If you were rich you'd roll a large portion of your wealth into a family trust for your children and grandchildren, saving hundreds of thousands on income taxes in the process.
You'd transfer the family compound on the lake into a trust as well, avoiding the inevitable disputes among your heirs over who pays the property taxes and insurance – and deferring what could be substantial capital gains taxes well beyond the time when you pass from this world.
In your will, you'd set up a spousal trust, leaving plenty of money for your partner for as long as they live without the headache of having to manage it or even file tax returns. The trustee would do that, just like you did during your lifetime. And when your partner passes on, the money that is left would go in trust to your favourite charity.
Trusts are wonderful tools for the wealthy, but ordinary folks can use them, too. They can be worthwhile for amounts of money or assets of $150,000 – even less in some circumstances. The cost of setting up a simple testamentary trust – a trust set out in a will that takes effect when you die – can be an initial $2,000 to $3,000, mainly for legal fees.
The classic family trust is a form of living, or inter-vivos, trust, one that takes effect while you're still alive. A testamentary trust forms part of a will and so takes effect only after you are gone. Which one you choose depends on how willing and able you are to give up ownership of some of your assets now.
"If you have enough, you might be okay with giving it up today," says Allison Marshall, financial advisory consultant at RBC Wealth Management in Toronto. But if think you might need your savings, you'll take the prudent approach and pass on whatever is left in a will, she says.
Perhaps the simplest trust is one you set up during your lifetime for the education of your children or grandchildren. Often people will put enough money into a registered education savings plan to take advantage of the federal government grants, and then put money into a trust with the children as beneficiary.
An education trust is more flexible than an RESP, Ms. Marshall says. One of the children or grandchildren might decide to go to a technical school or theatre school that is not approved by the Canada Revenue Agency; an education trust will allow them to. The trust money can be used to pay for the child's living expenses or even to buy a car.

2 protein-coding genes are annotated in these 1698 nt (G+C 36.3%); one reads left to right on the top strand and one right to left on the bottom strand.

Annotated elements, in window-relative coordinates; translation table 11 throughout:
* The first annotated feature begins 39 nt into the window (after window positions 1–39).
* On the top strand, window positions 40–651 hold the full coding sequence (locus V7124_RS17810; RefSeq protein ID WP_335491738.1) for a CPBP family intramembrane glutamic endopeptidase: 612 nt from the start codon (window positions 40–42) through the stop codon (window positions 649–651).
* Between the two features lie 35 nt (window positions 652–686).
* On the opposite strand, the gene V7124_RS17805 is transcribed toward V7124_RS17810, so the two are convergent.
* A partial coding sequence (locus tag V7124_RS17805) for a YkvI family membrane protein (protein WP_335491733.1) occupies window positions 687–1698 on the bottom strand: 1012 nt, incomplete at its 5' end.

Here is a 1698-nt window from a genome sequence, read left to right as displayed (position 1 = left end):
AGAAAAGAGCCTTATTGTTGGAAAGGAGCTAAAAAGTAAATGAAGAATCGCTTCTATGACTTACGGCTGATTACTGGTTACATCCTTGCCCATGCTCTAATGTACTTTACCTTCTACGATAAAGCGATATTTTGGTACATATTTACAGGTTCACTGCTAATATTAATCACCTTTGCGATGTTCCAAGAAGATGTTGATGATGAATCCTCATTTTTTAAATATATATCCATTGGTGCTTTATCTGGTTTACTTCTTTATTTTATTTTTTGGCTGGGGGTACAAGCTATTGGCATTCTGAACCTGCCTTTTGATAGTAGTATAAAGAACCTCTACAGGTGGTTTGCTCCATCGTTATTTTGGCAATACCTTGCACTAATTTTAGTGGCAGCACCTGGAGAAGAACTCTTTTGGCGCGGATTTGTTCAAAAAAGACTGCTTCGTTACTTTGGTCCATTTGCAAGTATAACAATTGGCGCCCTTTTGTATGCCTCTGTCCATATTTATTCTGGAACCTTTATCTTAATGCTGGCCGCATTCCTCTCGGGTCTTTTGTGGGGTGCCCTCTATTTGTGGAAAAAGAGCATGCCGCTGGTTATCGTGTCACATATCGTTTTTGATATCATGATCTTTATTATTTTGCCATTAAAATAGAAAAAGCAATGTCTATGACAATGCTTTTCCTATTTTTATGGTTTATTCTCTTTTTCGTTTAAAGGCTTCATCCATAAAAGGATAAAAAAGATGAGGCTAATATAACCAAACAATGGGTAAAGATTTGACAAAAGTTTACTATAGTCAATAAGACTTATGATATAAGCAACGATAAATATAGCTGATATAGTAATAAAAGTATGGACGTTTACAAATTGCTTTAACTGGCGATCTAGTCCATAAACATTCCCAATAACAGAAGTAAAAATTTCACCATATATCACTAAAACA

Given the large number of people in second or third marriages, spousal trusts are growing in popularity as a way to protect the interests of the children from a first marriage, experts say.
Often in a second marriage, a person will naturally want to provide for the new spouse but will worry about disinheriting children from a first marriage, says Keith Masterman, associate vice-president, trusts, at TD Waterhouse in Toronto. Rather than leaving everything to a second spouse, who may in turn leave it to his or her own family, Mr. Masterman advises clients set up a spousal trust as long as he or she lives. When the second spouse dies, the assets will go to the client's children from the first marriage.
In this case, the choice of trustee becomes complicated, Mr. Masterman points out, because choosing either a child or the second spouse would put either in a conflict of interest. This can be resolved by hiring a professional trustee.
But trusts have other advantages.
For example, spousal trusts, like family trusts, can be used to split income, thereby lowering income taxes. By setting up a spousal trust, you are creating a second taxpayer because trusts are a separate legal entity. So, if you split your income with your spouse now, you can continue to do so after you are gone by setting up a trust and having the trust foot part of the tax bill.
You can spread your largesse around, using "sprinkler" trusts to split your income with your spouse, your children and their children, giving the trustee the discretion to allocate income from the trust however he or she sees fit – that is, to best tax advantage.
Naturally, the Canada Revenue Agency will scrutinize such arrangements closely, so the trust has to be set up properly, Ms. Marshall cautions. While parents retain control of the monies lent to the trust, "you have to look at whose money is generating the income." It must belong to the children.
Keep it private
If privacy or probate is an issue, consider a trust.
When you die and your will is probated, your assets and your beneficiaries are on the public record. Anyone can see your will by paying a small fee. The details of a trust, in contrast, are confidential.
"Anyone" might include family members with an axe to grind or even charities hoping to approach your beneficiaries.
"Certain charities look at the affluent," says Allison Marshall, financial advisory consultant at RBC Wealth Management in Toronto. "They want to follow up with the beneficiaries looking for donations."
Another reason some people choose trusts is to avoid probate fees, which vary from province to province and are comparatively high in Ontario.